Figure 2: Panel A. Data distribution analysis of Carb-ELISA of vaccines spiked with reference PTx (2, 10 and 20 IU). Six vaccines with different formulations were spiked with reference PTx and assayed using neat vaccines after desorption. The numbers of assays in triplicates for each vaccine are as follow: vA (3x3), vB (3x3), vC (3x3), vD (1x3), vE (1x3) and vF (2x3). Spike response was plotted relative to the un-spiked value. The regressions (slopes) are significant for vA, vB, vE and vF (p<0.001) and vD (p=0.01) but not vC (p=0.362).

Two vaccines (a batch each from type vA and vC) were compared with their behaviour in HIST and in Carb-ELISA tests after PTx spiking (Table 1). Both vaccines showed increases in activities with increasing spikes in both assay systems (Columns BU/dose and IU/ dose (HIST)). Distinctive baseline binding activities were also found by both methods between the vaccines (First row, Table 1). It is worth noting that both the in vitro and in vivo assay system showed that vA was less responsive to spikes compared to vC. This is probably due to different adjuvants used in the vaccines where vA contains aluminium hydroxide while vC contains aluminium phosphate. Since the toxin activity unitage for HIST and Carb-ELISA are defined under different criteria and assay conditions, direct correlation between the two methods would be inappropriate. Nonetheless, similar positive dose response trend was observed in these two assays.

Vaccine Spike (IU) BU/dose IU/dose (HIST) Vaccine Spike (IU) BU/dose IU/dose (HIST)
vaccineA 0 0.005 0.02 vaccineC 0 0.1 0.2
1 - 1.61 1 - 3.87
2 0.021 - 2 0.122 -
5 - 2.15 5 - 5.86
10 0.053 2.96 10 0.175 8.55
20 0.071 - 20 0.209 -

Table 1: Behaviour of vA, which contains aluminium hydroxide and vC, which contains aluminium phosphate after PTx spiking when analysed by Carb-ELISA and HIST (Temp). The data are represented as binding activity (BU/dose) and HIST (IU/dose) where 1 dose equals 0.5 ml of vaccine.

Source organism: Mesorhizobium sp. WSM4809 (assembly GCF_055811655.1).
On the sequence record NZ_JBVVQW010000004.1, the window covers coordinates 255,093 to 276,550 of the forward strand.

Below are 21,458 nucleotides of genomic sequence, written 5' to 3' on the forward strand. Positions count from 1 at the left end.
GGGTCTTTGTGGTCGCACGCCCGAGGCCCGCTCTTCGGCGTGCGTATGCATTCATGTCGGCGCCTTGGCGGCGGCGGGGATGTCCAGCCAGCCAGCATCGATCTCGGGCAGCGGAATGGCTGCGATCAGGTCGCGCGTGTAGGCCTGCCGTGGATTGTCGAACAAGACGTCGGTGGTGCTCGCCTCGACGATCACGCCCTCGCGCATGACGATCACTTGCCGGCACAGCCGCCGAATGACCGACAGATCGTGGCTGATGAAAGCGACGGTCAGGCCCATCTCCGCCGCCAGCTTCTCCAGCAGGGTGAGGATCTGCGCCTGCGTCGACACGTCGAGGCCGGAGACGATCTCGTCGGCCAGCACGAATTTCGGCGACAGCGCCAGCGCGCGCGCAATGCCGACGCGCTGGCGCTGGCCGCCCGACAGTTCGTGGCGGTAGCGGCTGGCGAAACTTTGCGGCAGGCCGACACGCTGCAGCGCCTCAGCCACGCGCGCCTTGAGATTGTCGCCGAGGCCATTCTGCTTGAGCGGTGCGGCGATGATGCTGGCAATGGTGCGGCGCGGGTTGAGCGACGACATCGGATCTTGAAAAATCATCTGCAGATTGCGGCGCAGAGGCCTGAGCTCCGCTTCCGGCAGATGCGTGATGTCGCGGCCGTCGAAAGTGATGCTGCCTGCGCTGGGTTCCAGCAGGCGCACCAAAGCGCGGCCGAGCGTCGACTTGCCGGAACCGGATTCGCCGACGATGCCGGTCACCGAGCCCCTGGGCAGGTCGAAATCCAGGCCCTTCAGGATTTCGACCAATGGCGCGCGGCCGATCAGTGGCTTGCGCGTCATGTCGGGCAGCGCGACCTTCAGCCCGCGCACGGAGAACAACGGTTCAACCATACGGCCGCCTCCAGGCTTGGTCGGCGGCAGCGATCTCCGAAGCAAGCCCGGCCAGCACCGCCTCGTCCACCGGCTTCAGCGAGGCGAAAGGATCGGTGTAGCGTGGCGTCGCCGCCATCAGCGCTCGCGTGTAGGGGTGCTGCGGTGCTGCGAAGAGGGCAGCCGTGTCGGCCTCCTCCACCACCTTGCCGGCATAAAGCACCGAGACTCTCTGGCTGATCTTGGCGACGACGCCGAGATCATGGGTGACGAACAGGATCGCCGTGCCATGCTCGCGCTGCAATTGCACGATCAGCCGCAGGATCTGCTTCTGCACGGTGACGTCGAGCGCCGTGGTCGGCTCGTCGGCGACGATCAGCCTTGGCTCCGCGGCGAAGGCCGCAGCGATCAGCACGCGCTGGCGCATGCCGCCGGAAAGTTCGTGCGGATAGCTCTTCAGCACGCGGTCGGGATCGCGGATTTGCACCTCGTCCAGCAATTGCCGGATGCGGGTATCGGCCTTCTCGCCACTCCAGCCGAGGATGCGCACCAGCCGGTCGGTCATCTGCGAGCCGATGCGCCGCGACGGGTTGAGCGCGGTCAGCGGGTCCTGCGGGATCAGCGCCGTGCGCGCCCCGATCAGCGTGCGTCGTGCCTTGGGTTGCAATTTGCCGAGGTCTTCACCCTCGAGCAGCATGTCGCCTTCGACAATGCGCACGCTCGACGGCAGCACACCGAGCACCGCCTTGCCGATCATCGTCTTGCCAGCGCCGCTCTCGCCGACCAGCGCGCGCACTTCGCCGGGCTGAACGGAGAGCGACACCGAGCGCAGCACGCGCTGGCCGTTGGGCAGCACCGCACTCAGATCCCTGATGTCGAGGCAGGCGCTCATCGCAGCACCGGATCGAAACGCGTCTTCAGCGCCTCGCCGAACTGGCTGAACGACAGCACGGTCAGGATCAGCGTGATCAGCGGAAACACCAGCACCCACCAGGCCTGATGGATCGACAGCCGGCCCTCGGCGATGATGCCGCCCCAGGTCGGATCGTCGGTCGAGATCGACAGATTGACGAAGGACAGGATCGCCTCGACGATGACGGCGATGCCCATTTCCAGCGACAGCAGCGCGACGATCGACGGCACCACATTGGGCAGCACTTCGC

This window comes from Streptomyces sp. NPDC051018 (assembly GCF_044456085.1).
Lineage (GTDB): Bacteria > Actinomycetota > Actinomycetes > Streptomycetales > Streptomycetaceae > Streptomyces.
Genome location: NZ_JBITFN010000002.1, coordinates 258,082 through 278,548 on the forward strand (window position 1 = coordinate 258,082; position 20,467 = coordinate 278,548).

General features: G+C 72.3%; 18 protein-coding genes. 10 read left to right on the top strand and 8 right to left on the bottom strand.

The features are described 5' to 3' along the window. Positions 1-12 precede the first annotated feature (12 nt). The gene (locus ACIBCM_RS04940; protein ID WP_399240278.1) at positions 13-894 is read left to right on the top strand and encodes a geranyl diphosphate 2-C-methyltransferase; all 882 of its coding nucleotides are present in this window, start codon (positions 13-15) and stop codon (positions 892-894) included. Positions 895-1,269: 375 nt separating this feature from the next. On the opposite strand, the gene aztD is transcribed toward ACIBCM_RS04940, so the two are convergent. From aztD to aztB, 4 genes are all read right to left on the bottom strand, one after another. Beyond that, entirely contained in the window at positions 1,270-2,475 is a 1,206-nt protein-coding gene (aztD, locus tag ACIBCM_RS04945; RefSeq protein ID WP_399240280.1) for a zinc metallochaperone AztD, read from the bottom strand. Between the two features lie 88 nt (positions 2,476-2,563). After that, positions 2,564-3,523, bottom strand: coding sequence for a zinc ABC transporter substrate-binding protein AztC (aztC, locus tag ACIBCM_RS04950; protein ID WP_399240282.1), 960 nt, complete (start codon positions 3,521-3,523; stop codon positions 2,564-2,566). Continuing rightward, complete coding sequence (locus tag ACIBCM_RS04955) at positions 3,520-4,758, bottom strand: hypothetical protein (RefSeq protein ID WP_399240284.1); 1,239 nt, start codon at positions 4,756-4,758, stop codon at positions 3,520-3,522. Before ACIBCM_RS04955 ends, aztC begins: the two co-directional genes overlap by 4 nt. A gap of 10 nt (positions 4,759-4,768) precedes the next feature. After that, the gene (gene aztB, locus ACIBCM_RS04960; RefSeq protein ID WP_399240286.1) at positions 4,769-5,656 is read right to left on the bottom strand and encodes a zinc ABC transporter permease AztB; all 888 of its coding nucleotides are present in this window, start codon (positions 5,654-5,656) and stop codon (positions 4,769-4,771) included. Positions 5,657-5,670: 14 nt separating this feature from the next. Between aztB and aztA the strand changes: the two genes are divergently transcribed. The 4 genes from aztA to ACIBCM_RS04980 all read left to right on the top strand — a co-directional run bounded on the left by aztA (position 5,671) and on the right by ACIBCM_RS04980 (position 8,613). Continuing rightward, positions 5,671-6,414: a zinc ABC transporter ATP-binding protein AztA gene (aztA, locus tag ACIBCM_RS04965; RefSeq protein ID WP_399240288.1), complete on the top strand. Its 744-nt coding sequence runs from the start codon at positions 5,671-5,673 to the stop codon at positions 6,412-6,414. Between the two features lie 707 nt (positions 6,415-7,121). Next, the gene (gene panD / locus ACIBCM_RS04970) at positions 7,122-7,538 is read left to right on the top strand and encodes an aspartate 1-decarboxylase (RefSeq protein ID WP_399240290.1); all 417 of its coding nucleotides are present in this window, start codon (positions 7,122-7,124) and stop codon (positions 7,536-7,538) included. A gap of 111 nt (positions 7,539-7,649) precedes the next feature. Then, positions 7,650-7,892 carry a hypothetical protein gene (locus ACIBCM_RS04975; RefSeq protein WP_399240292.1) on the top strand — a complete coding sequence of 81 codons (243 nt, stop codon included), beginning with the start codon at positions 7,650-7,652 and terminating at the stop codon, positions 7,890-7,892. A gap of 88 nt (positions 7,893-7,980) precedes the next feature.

In this method, all vaccines were pre-diluted 5 to 20 times with OVS before assay to keep the activity values within range of the PTx working standard curve (0-400 ng PTx/ml). Only vaccines with baseline enzyme activities lower than 0.1 EU/ml showed good positive relationship with increasing spikes, for example, Vaccine vA: p-values for 2 IU, 10 IU and 20 IU spikes to un-spiked are 0.510, 0.004 and <0.001 respectively. As for the high baseline vaccines, for example vB at levels ~ 0.3 EU/ml and of those even higher (data not shown), the spikes differences were not distinguishable (Figure 3).


Figure 3: Data distribution analysis of ADP-ribosyltransferase activities in PTx spiked vaccines. vA and vB are vaccines from different manufacturers with different formulation and each vaccine was analysed twice in duplicates. Spike responses were plotted relative to the un-spiked value.


PTx is an AB type bacterial toxin and has two distinctive functional domains: the enzymatic subunit S1 (A-protomer), which is an ADPribosyltransferase and the subunits S2-5 (B-oligomer), which is a carbohydrate binding molecule that facilitates host cell binding and entry of PTx into the cell [30]. Ideally, PTx in pertussis vaccines should be completely detoxified while still preserving immunogenicity. However, this may not always be the case and an in vivo HIST for testing its safety level is required by regulatory authorities before they can be released to the public. In view of the disadvantages of the current in vivo HIST and in response to the 3Rs, an in vitro biochemical assay system targeting the PTx enzymatic and carbohydrate binding activities has been developed as a potential alternative [22]. In a previous study, the two biochemical activities have been shown to be valuable to assess functional changes in residual PTx activities after different chemical detoxification and the resultant biochemical activities are vaccine manufacturing and type specific [31].